As part of the Discovery 1983 Project I sat down to write a list of what came out in that year that I would like to write about over the course of this year.

I gave up.

Not giving up the project, or writing, but giving up trying to compile a list of every media release from one year that I would like to explore in 2019.  Movies alone I’m over 100 films, many of which will be near impossible to find on streaming or in print. Some of the albums are out of print and expensive, and there are far more key comics from this year than I expected. That Amazing Spider-Man issue with the Hobgoblin on the cover is not going to be found for a dollar.

For the last few years I’ve heard many people complain that there is just too much these days. All of the network and cable channel shows, plus the streaming services.  Then there are the movies, music, comics, books, digital, subscription.  Pop culture nearly requires a personal to do list.  Dishes, laundry, groceries, bank, dry cleaning, Stranger Things, Castle Rock, Spider-Verse, make dinner. In my ignorance I thought this was a modern problem thanks to the internet.  However, as I dive into one year I see it’s a problem that has always existed but thanks to social media is amplified.

If anything there was probably more content to buy in 1983 and other vintage years. Emphasis on “to buy”. For this project I have searched the near by remaining stores that sell any media. This leaves Walmart, Target, FYE, Best Buy and Barnes and Noble within 30 miles. Five large companies with good size stores. I can’t find a single thing I’m looking for for this project. Yes, some of the items are obscure – which is part of the point of the project – but I should be able to find Ozzy, Kiss, movies based on Stephen King books.  Even though super heroes and graphic novels are more popular now, I’m not even trying to find any from this year. Images of record and book stores from the early 1980’s show more quantity than stores today can sniff at. No Funko Pops or action figures, barely any t-shirts. It’s vinyl and paper for miles. My hands are being forced to not buy at any of these stores and to instead take my money online and download or stream all that I’m looking for.

Which is why I say there was more to buy then. To walk or drive to your local store, dig through the shelves and bins for hours, then take home your treasures to enjoy over and over again. Now the ease of renting (don’t ever think you permanently own anything digital) gives the illusion of more choices. Clicking the arrows on a remote from your couch is far less exhausting than perusing a store. Walking through Pop’s Video Store and looking at 100 VHS takes much longer than hitting the right arrow 100 times in Netflix. Still 100 titles, but one seems so easy and convenient whereas the other involves the back breaking work of moving your eyes in a store.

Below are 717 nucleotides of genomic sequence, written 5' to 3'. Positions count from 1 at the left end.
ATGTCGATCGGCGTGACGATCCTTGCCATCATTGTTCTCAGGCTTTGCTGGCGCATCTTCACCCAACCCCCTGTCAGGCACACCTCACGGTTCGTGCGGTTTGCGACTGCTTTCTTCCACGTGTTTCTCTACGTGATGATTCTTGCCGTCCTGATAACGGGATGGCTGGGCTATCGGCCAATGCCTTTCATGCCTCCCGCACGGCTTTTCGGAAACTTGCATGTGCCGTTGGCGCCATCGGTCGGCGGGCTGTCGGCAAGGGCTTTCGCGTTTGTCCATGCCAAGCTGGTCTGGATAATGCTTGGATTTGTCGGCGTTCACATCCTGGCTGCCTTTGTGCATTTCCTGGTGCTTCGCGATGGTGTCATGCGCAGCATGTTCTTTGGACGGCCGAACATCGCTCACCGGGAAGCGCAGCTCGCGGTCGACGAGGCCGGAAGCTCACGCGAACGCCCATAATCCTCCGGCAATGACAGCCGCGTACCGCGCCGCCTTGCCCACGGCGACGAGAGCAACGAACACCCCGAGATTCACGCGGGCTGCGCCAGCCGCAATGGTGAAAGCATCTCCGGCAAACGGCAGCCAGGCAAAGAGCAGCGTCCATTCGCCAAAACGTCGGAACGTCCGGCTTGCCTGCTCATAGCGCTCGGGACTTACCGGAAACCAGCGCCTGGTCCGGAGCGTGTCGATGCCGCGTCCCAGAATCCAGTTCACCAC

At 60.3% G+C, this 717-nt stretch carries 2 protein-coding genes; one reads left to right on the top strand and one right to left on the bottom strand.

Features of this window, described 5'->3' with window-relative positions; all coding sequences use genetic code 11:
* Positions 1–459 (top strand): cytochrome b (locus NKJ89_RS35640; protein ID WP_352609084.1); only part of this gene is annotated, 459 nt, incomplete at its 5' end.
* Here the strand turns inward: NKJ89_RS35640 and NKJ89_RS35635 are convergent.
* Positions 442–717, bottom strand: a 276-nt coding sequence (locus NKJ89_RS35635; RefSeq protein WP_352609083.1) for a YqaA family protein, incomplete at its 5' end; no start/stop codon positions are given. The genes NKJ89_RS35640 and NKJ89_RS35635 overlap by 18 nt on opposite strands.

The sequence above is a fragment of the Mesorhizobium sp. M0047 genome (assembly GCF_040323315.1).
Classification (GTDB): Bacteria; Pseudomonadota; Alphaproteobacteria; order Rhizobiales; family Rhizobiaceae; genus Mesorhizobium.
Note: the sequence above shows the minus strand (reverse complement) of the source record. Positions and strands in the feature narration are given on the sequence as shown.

It leads to an abandonment of what came before that will get worse. To pick one film, I can’t buy the Godfather at Wal-Mart right now.  Nor Target.  Nor is it on Netflix. The Godfather.  I’m not talking about an obscure horror movie I found for a quarter at a yard sale. So how would a young movie lover find the film? The two most obvious and easiest options are out. Sure, this film fan could go on Amazon and order a copy, but with everything streaming does he even have a DVD player hooked up to a TV? It shouldn’t be this complicated to watch a movie.

What will happen as these deals expire? Most of the created for streaming content aren’t released on DVD or Blu Ray. And certainly not in the new Ultra 4K.  When the production companies don’t renew their contracts these shows and movies now disappear. When my son is my age and wants to look up the movie he saw on Netflix in 2019, he’s going to have trouble. YouTube content will be near impossible. There will be a digital version of out of print and another generation of fans trying to find any scrap of forgotten shows from their childhood.

While I can’t consume all that I’ve already discovered from 1983 I hope that it signs a light into a forgotten collection. A movie I see in May could inspire someone else to watch that, plus another film I didn’t choose to view. Strange Brew was all but forgotten since 1983 and now re-discovered by a new generation. They then discover John Candy, and SCTV and related works.  My son and his friends will find some bootleg download of Orange is the New Black.

 

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